Thursday, February 23, 2012

A model of inefficiency

"I hate doing this exercise, I'm so bad at it"

"Sprint? No way, I'm awful at it!"

"You want me to jump rope? I can't! I'm terrible at it!"

People, we all suck at something. For instance, I suck at rowing (on the ergometer) and swimming. These are things that, when performed, leave me absolutely smoked. Why, you may ask, would I want to do these things then? Why not do something that I'm good at, like sprinting?

Well, think of it from the perspective of your car. When it's brand new and runs perfectly, it is super efficient and burns a minimal amount of gas in order to get you around town. When your car is a 12-year old hoopty, the engine is beat up. It doesn't run smoothly, and as a result you burn through gas like nothing.

In real life, your body is the car, your muscles are the engine, and your energy systems (ATP/CP, Anaerobic and Aerobic) are the fuel. When you're good at something, let's say running, you can do it in a very efficient manner and burn the minimal amount of "gas" necessary. When you're bad at something (rowing) you flail around like a monkey humping a doorknob, and as a result burn huge amounts of energy. The good thing about all of this, is the caloric expenditure that you get. When I do a workout that involves rowing, I'll always be ridiculously hungry that night. Just not enough food to put into my body. Why? I burned a million calories during the workout, and then my EPOC (Exercise Post Oxygen Consumption) was through the roof for the rest of the day. Boom, metabolism: stoked.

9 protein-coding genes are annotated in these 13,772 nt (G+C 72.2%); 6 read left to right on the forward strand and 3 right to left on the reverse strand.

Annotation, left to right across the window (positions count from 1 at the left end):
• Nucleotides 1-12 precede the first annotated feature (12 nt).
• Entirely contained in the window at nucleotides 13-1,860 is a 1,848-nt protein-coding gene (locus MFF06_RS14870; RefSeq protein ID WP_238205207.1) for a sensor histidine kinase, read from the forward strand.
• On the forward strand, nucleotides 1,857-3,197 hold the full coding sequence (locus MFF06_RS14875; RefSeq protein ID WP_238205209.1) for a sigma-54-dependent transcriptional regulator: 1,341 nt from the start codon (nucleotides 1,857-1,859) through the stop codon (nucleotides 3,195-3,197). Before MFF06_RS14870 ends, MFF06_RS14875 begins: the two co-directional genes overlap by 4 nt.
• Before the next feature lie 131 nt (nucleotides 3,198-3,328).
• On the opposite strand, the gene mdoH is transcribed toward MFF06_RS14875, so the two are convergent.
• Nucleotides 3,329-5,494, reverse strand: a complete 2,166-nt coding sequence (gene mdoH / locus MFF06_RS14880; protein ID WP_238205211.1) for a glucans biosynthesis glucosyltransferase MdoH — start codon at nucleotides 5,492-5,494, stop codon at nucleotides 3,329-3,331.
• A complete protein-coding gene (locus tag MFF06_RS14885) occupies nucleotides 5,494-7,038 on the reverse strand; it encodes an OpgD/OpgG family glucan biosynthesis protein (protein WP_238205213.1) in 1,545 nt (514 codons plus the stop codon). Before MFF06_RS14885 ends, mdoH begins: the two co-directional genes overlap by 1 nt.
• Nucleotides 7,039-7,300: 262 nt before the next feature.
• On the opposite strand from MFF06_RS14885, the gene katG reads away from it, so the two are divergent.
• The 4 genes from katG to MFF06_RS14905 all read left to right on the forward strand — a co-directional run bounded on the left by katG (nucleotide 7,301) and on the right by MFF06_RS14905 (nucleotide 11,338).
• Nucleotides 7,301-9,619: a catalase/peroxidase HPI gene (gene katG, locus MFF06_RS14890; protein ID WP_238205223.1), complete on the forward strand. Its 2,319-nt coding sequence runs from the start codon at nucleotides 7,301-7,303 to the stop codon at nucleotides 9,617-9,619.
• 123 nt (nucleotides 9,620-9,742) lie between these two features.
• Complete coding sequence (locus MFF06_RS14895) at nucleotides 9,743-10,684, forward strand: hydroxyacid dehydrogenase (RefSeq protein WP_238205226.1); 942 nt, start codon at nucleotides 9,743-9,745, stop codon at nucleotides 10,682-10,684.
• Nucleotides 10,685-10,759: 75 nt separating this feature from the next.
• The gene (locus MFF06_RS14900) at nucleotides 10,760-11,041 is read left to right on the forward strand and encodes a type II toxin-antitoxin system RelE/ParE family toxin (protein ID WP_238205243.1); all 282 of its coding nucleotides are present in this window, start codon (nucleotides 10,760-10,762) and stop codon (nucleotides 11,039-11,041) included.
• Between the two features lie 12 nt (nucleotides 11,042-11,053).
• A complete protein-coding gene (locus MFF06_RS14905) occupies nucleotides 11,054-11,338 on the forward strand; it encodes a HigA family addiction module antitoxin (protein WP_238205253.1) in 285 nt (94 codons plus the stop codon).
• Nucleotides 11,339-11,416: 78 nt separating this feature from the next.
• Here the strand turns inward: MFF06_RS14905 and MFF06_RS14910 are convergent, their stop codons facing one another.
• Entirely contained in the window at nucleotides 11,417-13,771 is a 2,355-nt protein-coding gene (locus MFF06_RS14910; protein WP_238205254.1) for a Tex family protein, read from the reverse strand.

This is why you will often (hopefully more often than not) hear your trainer say that steady-state cardio is NOT the ideal way to lose weight. Your body gets into a groove with steady-state cardio that allows it to conserve energy. It's like going 65 mph on the highway; you're just cruising. Now, go get in your car and jam the gas pedal to the floor and get up to 40 mph, then hit the brakes. Once you're down to 15 mph, jam the gas again. Repeat multiple times. What happened to your gas tank? It's probably empty, because you just did interval training with your car. Speeding up and slowing down repeatedly is an extremely inefficient way to get anywhere, whether you're running or driving. You wanna burn a shit-ton of calories, while making sure to boost your metabolism for the next few hours? Do some sprint intervals.

You don't necessarily have to be "poor" at a movement for it to be inefficient; some movements are intrinsically inefficient. Burpees, sled pushing, lunges (ugh), and some loaded carries (overhead carries, offset, odd objects) are all movements that require a huge muscular effort from your whole body, as well as requiring quite a bit of input from your cardiovascular system. Regardless of how "good" you get at these movements, they are going to be tough. They are just exercises that aren't very efficient.

So, the next time your trainer to tells you to do something that you're not good at, consider not complaining it. There's probably a good reason for it, and it probably benefits you.

Go lift something heavy!

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